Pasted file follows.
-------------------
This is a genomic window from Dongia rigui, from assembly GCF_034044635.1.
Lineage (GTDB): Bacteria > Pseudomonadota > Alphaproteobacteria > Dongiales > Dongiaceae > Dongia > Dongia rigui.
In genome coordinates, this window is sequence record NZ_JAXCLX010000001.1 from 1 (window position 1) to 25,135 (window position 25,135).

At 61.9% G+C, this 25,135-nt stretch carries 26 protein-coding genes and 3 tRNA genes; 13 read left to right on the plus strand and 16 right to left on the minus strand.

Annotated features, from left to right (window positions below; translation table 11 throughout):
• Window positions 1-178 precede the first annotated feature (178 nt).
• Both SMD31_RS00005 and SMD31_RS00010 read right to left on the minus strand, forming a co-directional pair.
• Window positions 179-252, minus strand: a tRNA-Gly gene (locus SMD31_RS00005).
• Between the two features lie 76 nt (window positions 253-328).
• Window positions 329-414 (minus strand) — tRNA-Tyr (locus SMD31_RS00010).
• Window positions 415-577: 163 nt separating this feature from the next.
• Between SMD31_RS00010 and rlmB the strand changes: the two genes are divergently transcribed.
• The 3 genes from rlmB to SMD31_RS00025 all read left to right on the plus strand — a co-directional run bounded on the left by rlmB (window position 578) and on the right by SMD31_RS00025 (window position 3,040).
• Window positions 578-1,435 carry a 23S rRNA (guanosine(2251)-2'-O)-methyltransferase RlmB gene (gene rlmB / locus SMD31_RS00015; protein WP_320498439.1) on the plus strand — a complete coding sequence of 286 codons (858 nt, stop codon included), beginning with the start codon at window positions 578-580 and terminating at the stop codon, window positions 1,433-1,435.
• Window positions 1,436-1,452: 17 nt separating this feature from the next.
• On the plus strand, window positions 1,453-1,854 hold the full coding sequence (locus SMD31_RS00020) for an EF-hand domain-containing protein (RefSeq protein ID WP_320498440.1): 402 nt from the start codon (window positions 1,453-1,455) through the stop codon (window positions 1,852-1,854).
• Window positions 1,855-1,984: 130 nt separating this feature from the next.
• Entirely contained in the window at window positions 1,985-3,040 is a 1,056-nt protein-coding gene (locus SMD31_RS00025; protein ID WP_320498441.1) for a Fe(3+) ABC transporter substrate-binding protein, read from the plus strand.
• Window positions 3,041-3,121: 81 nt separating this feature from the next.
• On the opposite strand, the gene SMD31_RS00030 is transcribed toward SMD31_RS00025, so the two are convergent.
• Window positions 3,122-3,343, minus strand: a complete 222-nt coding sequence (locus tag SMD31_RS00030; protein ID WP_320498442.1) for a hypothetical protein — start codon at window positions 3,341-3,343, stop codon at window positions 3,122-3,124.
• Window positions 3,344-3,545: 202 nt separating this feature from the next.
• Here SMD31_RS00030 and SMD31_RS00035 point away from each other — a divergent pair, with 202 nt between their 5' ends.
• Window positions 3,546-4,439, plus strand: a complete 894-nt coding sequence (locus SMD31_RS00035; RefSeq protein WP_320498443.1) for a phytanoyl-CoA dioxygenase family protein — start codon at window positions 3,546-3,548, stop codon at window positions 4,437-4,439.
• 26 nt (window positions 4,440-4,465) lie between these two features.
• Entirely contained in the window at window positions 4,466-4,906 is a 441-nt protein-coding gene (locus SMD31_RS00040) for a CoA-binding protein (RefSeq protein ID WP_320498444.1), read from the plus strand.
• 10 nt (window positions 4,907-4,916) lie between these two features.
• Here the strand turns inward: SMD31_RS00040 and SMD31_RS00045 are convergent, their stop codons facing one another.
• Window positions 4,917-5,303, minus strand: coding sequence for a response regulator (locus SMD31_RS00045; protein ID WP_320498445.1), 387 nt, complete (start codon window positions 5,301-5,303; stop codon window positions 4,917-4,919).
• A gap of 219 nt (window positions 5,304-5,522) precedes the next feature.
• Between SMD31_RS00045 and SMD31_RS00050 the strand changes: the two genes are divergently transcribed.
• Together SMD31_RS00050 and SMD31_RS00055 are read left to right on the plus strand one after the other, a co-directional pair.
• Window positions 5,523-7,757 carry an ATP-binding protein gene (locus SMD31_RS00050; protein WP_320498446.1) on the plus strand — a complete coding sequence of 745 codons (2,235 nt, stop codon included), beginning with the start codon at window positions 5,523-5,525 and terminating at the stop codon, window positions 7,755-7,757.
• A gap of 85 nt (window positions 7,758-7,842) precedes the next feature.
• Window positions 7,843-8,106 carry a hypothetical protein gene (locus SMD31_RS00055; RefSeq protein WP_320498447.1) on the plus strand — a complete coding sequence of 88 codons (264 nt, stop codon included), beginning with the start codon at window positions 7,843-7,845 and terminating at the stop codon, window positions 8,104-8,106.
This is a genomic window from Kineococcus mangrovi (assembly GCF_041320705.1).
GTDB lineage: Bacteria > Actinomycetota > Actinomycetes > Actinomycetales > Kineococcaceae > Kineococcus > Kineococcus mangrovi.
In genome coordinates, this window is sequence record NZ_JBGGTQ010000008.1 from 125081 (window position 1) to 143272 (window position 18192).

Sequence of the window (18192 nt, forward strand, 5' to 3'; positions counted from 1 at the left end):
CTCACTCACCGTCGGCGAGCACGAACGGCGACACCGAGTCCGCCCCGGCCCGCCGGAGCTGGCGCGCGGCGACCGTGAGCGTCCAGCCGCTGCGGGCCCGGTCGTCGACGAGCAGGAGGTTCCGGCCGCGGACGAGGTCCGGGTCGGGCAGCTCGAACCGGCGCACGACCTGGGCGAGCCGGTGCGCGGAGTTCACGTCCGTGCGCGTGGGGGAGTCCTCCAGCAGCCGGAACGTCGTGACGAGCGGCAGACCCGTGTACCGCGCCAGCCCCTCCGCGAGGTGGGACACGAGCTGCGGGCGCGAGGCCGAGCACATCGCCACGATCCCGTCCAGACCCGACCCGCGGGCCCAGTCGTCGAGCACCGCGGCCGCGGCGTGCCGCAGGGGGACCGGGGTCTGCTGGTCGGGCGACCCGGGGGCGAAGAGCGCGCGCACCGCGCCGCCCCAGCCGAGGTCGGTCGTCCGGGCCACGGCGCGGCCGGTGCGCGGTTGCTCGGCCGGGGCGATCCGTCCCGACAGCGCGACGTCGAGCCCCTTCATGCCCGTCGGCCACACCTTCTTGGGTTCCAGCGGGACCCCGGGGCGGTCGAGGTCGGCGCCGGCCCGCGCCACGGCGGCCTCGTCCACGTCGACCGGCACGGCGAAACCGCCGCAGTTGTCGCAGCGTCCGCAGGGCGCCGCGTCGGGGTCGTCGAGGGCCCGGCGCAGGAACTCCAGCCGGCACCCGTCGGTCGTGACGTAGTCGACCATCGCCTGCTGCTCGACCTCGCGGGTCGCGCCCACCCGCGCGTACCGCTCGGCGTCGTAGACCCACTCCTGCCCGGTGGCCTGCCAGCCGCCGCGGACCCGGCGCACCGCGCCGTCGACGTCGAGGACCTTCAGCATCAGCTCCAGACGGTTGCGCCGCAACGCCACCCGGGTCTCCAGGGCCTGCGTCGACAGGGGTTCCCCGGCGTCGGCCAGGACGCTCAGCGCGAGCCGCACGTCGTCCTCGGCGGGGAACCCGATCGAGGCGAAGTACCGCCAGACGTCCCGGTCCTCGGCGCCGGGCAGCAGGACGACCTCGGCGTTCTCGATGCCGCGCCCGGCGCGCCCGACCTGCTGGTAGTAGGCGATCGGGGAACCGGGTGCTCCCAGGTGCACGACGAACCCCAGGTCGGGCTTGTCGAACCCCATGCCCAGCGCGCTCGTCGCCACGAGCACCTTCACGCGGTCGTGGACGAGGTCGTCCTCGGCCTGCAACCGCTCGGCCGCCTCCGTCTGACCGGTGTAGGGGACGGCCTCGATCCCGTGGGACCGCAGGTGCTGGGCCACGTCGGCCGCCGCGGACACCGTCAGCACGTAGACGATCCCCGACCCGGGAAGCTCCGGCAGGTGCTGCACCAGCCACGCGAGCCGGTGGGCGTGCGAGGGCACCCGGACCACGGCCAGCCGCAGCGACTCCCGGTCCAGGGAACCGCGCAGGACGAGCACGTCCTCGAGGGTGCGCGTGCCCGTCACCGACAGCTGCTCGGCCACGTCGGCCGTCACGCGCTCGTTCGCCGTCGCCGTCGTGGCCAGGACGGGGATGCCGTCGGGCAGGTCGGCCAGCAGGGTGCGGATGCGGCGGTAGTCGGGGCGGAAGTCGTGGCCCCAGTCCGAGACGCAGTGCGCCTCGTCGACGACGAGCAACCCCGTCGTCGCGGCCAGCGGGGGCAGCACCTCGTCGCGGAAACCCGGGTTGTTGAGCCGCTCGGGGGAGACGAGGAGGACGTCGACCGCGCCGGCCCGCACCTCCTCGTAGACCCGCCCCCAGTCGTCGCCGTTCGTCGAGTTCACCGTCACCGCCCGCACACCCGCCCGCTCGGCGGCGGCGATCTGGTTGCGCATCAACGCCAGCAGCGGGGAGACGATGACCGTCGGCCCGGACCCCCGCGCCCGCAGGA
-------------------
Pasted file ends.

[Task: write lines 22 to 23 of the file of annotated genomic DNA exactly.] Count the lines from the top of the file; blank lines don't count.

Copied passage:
• Window positions 3,344-3,545: 202 nt separating this feature from the next.
• Here SMD31_RS00030 and SMD31_RS00035 point away from each other — a divergent pair, with 202 nt between their 5' ends.